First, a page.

Eagle gets a filet o’ fish

The CBC shows a cool video and a backstory:

A family out fishing last week caught more than salmon.

Ashton Phillips was on a fishing trip last Friday with his cousin and uncle in Kyuquot, B.C. on the northwest side of Vancouver Island when he captured a video of an eagle swooping down to grab a piece of salmon.

His group had pulled into a bay around noon to strip up a fresh piece of salmon for halibut fishing.

“As we were sitting there cutting pieces of salmon … I noticed there were a few eagles flying around,” said Phillips, who lives in Vancouver.

“I thought that was pretty cool because I hadn’t really been exposed to that too much.”

Phillips had his camera out to capture some of the scenery when out of nowhere, he saw a bird cut from the shore and head towards the boat — just in time for lunch.

See more at the CBC site at the link above.

h/t: Taskin


  1. ploubere
    Posted June 27, 2017 at 2:37 pm | Permalink

    Very cool, but it kind of looks like they left it there to be grabbed.

    • Dave B
      Posted June 27, 2017 at 3:51 pm | Permalink

      maybe, but we’ve got a lot of Baldies here on Vancouver Island. When docking at Hornby Island (a wee Gulf Island off the coast of VI) it’s like walking into a feather bar full of dudes with white hats. In areas that are popular for fishing Eagles patrol watching for free food opportunities.

      Loads of other raptors here as well, so seeing a feeding incident is not uncommon.

    • Graham Head
      Posted June 27, 2017 at 4:18 pm | Permalink

      Indeed. And who uses salmon as bait?

      • ploubere
        Posted June 27, 2017 at 5:20 pm | Permalink

        My thought too, that looked like a nice chunk of salmon.

      • Posted June 27, 2017 at 5:35 pm | Permalink

        They clearly used the salmon as bait for the eagle. Why else put it on top of the electric winch?

        • Posted June 27, 2017 at 5:41 pm | Permalink

          excuse me, downrigger not winch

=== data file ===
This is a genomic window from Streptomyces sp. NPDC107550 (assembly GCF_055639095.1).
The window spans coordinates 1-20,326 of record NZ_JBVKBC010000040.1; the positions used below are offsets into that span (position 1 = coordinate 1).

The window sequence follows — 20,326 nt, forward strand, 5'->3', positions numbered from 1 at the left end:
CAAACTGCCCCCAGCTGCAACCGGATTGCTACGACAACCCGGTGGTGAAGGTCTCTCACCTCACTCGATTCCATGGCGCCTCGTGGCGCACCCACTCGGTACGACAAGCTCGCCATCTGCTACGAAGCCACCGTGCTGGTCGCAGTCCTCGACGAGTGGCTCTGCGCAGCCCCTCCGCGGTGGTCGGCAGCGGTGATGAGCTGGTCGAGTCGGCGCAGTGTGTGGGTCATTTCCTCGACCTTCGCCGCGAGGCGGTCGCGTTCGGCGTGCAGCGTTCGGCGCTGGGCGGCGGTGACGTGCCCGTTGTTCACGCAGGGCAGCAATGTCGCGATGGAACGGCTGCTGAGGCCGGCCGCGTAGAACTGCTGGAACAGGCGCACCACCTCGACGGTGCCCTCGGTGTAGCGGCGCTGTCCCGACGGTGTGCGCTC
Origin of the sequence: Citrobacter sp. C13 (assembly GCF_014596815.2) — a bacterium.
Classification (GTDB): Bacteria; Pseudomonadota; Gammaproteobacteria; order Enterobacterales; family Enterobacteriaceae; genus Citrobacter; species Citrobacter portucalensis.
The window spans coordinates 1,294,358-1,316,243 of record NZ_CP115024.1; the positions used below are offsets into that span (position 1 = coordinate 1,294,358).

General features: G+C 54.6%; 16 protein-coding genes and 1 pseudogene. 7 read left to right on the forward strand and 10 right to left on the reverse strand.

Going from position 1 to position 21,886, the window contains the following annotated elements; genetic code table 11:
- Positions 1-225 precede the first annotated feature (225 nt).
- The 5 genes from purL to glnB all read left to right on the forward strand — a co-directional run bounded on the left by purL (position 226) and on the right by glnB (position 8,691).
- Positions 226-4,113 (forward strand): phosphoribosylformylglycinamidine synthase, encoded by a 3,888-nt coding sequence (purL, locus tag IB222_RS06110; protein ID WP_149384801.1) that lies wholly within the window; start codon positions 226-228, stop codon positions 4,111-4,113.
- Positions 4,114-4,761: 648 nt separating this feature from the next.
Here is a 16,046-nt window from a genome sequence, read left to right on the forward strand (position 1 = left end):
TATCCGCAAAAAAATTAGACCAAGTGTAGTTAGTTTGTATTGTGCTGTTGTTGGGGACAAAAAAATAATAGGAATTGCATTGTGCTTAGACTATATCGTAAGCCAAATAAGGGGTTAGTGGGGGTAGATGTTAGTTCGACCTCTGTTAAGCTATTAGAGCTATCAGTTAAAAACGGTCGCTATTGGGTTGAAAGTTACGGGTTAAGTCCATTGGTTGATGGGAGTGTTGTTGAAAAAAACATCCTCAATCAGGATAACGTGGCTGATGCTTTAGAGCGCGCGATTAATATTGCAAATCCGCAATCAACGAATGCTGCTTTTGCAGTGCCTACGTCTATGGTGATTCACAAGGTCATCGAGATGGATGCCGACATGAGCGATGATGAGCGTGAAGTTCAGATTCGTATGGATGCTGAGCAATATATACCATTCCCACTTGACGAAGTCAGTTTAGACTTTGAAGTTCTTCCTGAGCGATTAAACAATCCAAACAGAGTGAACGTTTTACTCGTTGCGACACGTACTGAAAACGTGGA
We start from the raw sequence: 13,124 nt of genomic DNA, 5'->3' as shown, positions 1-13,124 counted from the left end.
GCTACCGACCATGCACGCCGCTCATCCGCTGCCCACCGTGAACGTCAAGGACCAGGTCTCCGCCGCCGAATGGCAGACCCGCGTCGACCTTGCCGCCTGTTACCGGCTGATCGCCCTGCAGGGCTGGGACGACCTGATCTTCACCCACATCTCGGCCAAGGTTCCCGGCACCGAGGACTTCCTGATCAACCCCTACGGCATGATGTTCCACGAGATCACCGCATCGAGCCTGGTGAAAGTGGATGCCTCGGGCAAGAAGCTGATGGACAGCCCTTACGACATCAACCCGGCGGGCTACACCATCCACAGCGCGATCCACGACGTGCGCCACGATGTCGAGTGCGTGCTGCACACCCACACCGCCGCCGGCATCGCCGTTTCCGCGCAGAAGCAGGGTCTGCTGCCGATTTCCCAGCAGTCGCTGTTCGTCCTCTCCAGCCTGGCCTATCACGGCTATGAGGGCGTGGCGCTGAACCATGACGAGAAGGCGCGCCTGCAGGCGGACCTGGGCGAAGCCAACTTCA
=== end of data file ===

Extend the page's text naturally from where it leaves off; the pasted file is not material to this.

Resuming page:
• Michael Fisher
        Posted June 27, 2017 at 5:50 pm | Permalink

        I’m no fisher, but…

        Someone in YouTube comments thinks it’s salmon eggs the eagle snatched. Cured roe are sometimes put in a net bag [or stocking] to serve as bait – maybe the tied-off neck of a net is what I’m seeing to the right end of the pink mass. A fishing forum says Salmon heads & the fatty belly also make good bait for halibut. They also say halibut are dim by fish standards so plenty of bait choices e.g. bacon

    • Nom de Plume
      Posted June 27, 2017 at 8:43 pm | Permalink

      I’m inclined to agree with you. The very first thing I noticed as someone who shoots video is that it is set to a very high frame rate (for slow motion), which is obviously something that needs to be prepared in advance. It’s possible that he was already shooting eagles in flight, so that might explain it.

  2. busterggi
    Posted June 27, 2017 at 2:50 pm | Permalink

    And that is why dinosaurs didn’t become extinct.

  3. tubby
    Posted June 27, 2017 at 6:53 pm | Permalink

    At a reservoir north of me bald eagles and black vultures keep an eye out for fishermen gutting their catches waiting to snag their share of the noms.

  4. rickflick
    Posted June 27, 2017 at 9:48 pm | Permalink

    It’s wonderful to see the bird glide in and out so smoothly. Truly a beautiful creature. We now have lots of them here in New York.

    • Jonathan Dore
      Posted June 28, 2017 at 2:43 am | Permalink

      Wow! You mean in the city? Where do they roost? And what do they feed on?

      • rickflick
        Posted June 28, 2017 at 4:43 am | Permalink

        Not so much in the city, but along the Hudson River which extends north to Albany. A few nests were known about 20 years ago and siting an eagle was considered a sacred privilege. Today a half hour tour along the river will net you at least one siting and maybe many more. It’s been a major success story.

  5. Posted June 27, 2017 at 11:23 pm | Permalink

    Reblogged this on The Logical Place.

  6. Posted June 28, 2017 at 3:49 am | Permalink

    That is what the word majestic was invented for!

  7. Posted June 28, 2017 at 12:01 pm | Permalink

    The peoples (indigenous and others) of the northwest know that the salmon was important to all: this shows why.

  8. Mike
    Posted June 29, 2017 at 8:41 am | Permalink

    Fantastic Raptors, I have been following some Eaglets on a nest in Decorah Ohio, they are beautiful and extremely brutal at the same time, especially when killing their sibling who was much smaller. The very epitome of nature being red in Beak and Talon in this case. The remaining Eaglets have fledged successfully,there is one Pair still feeding a youngster, in Glacier Gardens Juneau Alaska, interesting to watch.

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